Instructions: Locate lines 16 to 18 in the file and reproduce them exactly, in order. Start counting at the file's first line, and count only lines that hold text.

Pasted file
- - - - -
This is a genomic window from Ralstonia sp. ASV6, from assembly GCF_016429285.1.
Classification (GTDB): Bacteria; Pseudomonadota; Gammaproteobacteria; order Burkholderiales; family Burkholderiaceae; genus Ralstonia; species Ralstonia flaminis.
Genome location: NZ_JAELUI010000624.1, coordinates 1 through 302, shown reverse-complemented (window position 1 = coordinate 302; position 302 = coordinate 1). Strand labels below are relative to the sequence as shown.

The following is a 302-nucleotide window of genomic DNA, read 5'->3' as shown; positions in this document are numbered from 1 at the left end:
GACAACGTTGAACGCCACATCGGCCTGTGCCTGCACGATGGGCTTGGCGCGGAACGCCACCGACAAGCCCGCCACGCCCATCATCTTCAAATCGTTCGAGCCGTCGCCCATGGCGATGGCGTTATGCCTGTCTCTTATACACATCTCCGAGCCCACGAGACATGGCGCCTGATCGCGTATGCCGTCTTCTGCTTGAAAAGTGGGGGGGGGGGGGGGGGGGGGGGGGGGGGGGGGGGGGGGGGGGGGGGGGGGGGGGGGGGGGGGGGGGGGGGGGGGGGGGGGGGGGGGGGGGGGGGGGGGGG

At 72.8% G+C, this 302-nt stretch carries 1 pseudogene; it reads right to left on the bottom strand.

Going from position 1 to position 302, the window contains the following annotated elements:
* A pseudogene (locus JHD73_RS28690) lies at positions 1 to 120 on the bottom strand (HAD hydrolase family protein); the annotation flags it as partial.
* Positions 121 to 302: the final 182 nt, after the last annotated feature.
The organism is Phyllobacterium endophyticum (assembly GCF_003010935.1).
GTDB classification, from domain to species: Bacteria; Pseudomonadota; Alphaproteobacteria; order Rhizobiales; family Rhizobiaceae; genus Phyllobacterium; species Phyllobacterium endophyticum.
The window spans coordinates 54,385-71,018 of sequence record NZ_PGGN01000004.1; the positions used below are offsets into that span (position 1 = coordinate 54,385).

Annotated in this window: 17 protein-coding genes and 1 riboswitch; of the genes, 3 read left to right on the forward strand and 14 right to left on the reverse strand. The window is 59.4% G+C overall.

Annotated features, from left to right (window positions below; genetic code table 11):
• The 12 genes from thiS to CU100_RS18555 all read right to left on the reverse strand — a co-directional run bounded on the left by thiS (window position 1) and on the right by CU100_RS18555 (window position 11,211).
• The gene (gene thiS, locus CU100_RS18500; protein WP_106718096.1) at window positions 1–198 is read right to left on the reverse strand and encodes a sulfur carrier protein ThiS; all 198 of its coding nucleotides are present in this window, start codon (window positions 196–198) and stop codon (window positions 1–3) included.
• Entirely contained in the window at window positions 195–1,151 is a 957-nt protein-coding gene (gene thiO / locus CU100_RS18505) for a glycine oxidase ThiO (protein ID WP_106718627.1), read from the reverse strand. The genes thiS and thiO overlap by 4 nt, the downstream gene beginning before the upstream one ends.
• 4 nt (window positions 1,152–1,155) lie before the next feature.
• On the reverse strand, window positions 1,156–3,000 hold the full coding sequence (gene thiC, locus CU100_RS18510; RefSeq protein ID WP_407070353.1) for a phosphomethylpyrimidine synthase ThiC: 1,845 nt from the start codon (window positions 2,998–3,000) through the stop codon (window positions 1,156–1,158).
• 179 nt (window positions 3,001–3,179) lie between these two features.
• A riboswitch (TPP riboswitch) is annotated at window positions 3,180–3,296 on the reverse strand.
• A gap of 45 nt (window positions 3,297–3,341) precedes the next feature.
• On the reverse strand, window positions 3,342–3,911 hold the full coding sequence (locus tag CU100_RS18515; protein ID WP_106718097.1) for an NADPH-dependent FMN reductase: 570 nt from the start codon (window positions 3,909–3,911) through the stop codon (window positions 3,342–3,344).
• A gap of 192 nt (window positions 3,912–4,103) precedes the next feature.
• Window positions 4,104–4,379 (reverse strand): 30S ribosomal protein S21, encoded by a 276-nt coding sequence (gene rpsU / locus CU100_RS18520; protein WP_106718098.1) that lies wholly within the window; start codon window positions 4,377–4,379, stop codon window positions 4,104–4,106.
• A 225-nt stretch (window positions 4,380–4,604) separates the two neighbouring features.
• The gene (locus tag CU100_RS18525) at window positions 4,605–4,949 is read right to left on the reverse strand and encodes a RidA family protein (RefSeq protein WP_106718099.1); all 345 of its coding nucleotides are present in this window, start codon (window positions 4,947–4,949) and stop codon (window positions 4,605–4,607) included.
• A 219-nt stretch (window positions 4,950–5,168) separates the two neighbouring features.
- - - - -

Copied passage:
• The gene (gene thiS, locus CU100_RS18500; protein WP_106718096.1) at window positions 1–198 is read right to left on the reverse strand and encodes a sulfur carrier protein ThiS; all 198 of its coding nucleotides are present in this window, start codon (window positions 196–198) and stop codon (window positions 1–3) included.
• Entirely contained in the window at window positions 195–1,151 is a 957-nt protein-coding gene (gene thiO / locus CU100_RS18505) for a glycine oxidase ThiO (protein ID WP_106718627.1), read from the reverse strand. The genes thiS and thiO overlap by 4 nt, the downstream gene beginning before the upstream one ends.
• 4 nt (window positions 1,152–1,155) lie before the next feature.